xvi) Without a sense of urgency, changes takes time

Unless there is a crisis, ie sense of urgency, substantial change can take time. It can take years, if not decades, ie

"...there is biological, historical, and sociological evidence that suggests 30 years is the right amount of time to think about substantive change......significant shift in values, beliefs, and behaviour..."

Yancey Strickler 2019

Some examples

i) Basketball (NBA) (the 3-pointer was introduced in 1979. Yet it was not until 30 years later when new analysis highlighted the advantages of it that it became popular in the NBA)

ii) Financial Maximisation (it was introduced in the 1970s yet it wasn't till 2000 that it became dominant and mainstream)

iii) Exercise (in 1960, President Kennedy stated that Americans were overweight and initiated fitness as a national priority, eg instituted national fitness guidelines, created a presidential commission on physical fitness, etc.. Before this, exercise was not considered important. In fact, strenuous exercise was considered dangerous and unhealthy; someone jogging or running was the exception rather than the rule. Then in 1966 a book called Jogging  by Bill Bowerman became a bestseller (he later co-founded Nike). Then in the late 60s people started running for pleasure and health; also people started attending gyms, aerobics was invented, etc. In the 1980s Jane Fonda was leading tens of millions on aerobics routines.

"...in 1993, a generation after Kennedy's call to exercise, America had its first jogging president. Today 60 million Americans belong to a gym. Twenty million Americans do yoga. Half a million people run marathons each year. Exercise as a pastime has grown from nothing to the norm..."

Yancey Strickler 2019

NB The 30 years suggests it takes a generation for major societal change

"... People alive today will be a minority of the total people alive 30 years from now. In 30 years, a third of the people alive now will be dead and half of the larger population will be new..."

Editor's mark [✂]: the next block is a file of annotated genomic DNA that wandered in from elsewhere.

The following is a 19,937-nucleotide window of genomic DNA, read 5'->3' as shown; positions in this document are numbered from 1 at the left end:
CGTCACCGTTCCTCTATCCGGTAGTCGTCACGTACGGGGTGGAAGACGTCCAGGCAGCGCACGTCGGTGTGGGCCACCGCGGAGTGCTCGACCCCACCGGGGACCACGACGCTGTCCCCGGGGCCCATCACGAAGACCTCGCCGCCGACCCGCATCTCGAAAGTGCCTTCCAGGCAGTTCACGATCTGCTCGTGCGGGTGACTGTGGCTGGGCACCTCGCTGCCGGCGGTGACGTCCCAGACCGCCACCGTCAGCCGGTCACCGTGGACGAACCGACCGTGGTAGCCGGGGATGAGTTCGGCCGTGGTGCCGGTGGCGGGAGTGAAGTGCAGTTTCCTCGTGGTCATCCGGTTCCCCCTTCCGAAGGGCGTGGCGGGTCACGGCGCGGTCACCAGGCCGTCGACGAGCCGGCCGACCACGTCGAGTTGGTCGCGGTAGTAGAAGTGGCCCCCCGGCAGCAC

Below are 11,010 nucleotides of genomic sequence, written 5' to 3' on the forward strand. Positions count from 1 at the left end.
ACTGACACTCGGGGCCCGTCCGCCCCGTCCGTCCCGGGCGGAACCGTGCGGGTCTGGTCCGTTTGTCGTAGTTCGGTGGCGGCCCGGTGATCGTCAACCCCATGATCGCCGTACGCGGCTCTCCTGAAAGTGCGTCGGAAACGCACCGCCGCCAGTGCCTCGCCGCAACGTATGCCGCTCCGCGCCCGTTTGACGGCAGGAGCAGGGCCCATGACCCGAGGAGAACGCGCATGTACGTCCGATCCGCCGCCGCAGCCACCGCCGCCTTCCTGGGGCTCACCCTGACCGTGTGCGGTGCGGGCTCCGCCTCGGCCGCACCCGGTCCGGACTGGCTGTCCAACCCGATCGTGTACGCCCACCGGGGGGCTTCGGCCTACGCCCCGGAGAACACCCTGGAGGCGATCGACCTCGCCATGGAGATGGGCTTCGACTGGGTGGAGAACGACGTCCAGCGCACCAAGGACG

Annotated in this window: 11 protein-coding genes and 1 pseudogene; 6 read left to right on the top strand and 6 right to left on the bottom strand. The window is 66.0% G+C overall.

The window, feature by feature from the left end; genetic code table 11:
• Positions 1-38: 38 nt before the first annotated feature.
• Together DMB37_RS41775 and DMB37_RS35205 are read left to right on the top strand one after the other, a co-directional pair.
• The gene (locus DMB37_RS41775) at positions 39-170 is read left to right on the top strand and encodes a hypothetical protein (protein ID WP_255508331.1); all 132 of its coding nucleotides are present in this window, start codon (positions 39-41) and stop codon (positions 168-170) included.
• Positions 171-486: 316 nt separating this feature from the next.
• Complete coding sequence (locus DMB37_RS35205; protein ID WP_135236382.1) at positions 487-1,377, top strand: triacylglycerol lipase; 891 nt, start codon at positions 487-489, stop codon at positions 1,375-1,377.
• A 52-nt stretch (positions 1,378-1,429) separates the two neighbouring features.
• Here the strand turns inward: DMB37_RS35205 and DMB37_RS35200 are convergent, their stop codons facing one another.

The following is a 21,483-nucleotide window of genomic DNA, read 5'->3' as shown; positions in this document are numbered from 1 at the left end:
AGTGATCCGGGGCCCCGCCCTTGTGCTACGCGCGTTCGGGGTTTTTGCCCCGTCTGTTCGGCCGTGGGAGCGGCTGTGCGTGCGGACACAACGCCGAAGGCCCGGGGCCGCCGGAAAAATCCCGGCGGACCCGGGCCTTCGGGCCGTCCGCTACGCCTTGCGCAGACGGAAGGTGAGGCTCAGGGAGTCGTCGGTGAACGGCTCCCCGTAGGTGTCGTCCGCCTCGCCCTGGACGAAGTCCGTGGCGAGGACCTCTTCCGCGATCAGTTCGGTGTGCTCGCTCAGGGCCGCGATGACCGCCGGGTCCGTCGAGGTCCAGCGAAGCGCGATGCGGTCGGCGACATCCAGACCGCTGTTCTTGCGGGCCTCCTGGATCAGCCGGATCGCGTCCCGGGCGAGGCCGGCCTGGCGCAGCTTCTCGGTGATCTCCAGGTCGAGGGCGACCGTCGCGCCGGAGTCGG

Yancey Strickler 2019

Also, it takes time for change to become the new norm, any idea has to prove itself and ultimately outlast its cynics, naysayers, sceptics, residtors, etc

Changing government-owned identities is another example of how change can take time

"...former government-owned identity with a history of being burdened by bureaucratic processes, complex legacy systems and archaic work practices..."

Tony Boyd 2018

This can stand in the way of implementing change. Two examples of significant change, ie downsizing

i) Commonwealth Bank

After 10 years of privatisation David Murray (CEO) attacked its bureaucratic management structure and around 4,000 jobs disappeared. In the 4 years leading to the GFC, it had an annual return of 18%.

ii) Qantas

In 2014, Alan Joyce (CEO)

"...slashed 5,000 jobs, cut costs by $2 billion and reduced its capital expenditure by $1 billion......added capacity......capitalised on the ownership of the country's biggest rewards programme, Qantas Frequent Flyer......Joyce's competitor, Virgin Australia, was unable to continue raising capital to fund its capacity battle. Rational pricing resumed and Qantas shares soared..."

Tony Boyd 2018

Since then, and until Covid -19 pandemic (2020), Qantas shares increased annually by over 50%

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